I was under the weather at the beginning of this week, which was fine, and it destroyed my appetite, which was not. The reason I brand myself as an omnivore no matter what I’m up to is that the consumption metaphor rings so true to me that it feels like fact. I literally experience satiety when I finish something good. Food, obviously, is something I love and enjoy, so for my appetite to be missing was just unsettling.
I’m feeling better now, luckily, but still. I don’t care for that.
I’m still picking through The Power of Now. I have about thirty pages left, although the metaphysical arguments surrounding how men and women need women and men to feel complete are keeping me from just plowing through it. That, and I don’t have another book on tap, as the novelization of Star Wars: The Force Awakens was on hold for some reason. I’ll sit down and put some books on hold from the newly trimmed down reading list when I have time. Heteronormativity aside, I’ve been finding The Power of Now incredibly useful in terms of parsing and paring down my focus and not living in the past or the future. I am going to have a lot of things to write down in my commonplace book this week.
I watched Queen of the Damned on Friday with my college friends—we were a Mystery Science Theater 3000-style comedy troupe in college and still keep it up thanks to Rabb.it the first Friday of every month. I’d never seen it, despite running with the perfect crowd for it at the time of release, and it was wonderfully awful.
See, Interview with a Vampire is a solid film. It’s arch and campy and weird, but it heaves together, makes internal sense, and has a plot with a sympathetic protagonist—Louis. It also contains one of Tom Cruise’s best performances as the vampire Lestat. Cruise is rarely called upon to play deliberate assholes, and equally rarely allows himself to. Part of the reason that Rock of Ages feels even more defanged than you would expect a glossy hair to be is because, apparently, casting Cruise as Stacey Jaxx necessitated rewriting the script so that Jaxx, an unrepentant antagonist in the musical, was redeemed in the end.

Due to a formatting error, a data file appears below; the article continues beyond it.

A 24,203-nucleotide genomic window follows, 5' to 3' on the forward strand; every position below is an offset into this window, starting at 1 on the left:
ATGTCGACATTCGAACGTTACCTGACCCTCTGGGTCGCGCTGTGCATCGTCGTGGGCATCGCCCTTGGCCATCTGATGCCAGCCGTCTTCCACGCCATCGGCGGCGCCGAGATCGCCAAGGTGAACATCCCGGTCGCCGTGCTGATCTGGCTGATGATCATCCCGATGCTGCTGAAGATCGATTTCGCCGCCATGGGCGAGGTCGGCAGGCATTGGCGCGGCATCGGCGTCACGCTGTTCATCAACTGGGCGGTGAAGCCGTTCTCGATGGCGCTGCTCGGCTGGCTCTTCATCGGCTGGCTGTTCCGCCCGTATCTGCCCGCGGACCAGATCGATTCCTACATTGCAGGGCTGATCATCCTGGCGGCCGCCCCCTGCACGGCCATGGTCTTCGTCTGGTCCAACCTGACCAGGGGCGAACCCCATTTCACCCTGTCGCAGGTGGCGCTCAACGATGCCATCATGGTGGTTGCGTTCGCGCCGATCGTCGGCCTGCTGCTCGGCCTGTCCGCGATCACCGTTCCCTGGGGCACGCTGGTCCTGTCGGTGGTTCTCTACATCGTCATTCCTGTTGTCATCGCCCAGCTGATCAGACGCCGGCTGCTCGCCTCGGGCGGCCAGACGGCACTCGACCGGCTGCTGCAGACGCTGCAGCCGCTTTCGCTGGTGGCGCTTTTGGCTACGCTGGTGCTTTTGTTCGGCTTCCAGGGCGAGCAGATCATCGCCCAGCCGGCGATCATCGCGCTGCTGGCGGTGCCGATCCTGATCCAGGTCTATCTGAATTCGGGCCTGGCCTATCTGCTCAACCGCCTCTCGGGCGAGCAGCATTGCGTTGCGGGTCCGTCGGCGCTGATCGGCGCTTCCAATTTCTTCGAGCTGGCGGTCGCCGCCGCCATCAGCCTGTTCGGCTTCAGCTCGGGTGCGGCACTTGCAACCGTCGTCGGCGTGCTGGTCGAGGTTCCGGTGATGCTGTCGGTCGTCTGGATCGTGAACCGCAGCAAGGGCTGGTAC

But Cruise’s Lestat is whiny, petulant, violent, and utterly charismatic. He’s a lot of fun, especially contrasted against Brad Pitt’s self-serious Louis. He’s also a terrible choice for a protagonist, because he’s a static character in the film. There’s nothing wrong with a static character—many of my favorite characters are static—but they’re just not dynamic enough to give you a solid character arc.
(I haven’t read Anne Rice’s vampire novels in over a decade, so I’m speaking just to the ill-fated film franchise here.)
So, of course, he’s the viewpoint character and protagonist for Queen of the Damned, even though Jesse, the young woman who wants to be a vampire actively investigating vampires, makes way more sense. There’s a terrible point in the film where the film decides that the audience will be much more interested in Lestat and Akasha having an erotic bath than in figuring out how Jesse gets from Point A to Point B.
It’s a mess and a shining diamond of that early aughts nu metal/Evanescence-esque aesthetic. Like the original Daredevil film, but slightly more campy. Aaliyah makes a wonderful Akasha, but I so wish she’d had more opportunity to explore film before her untimely death.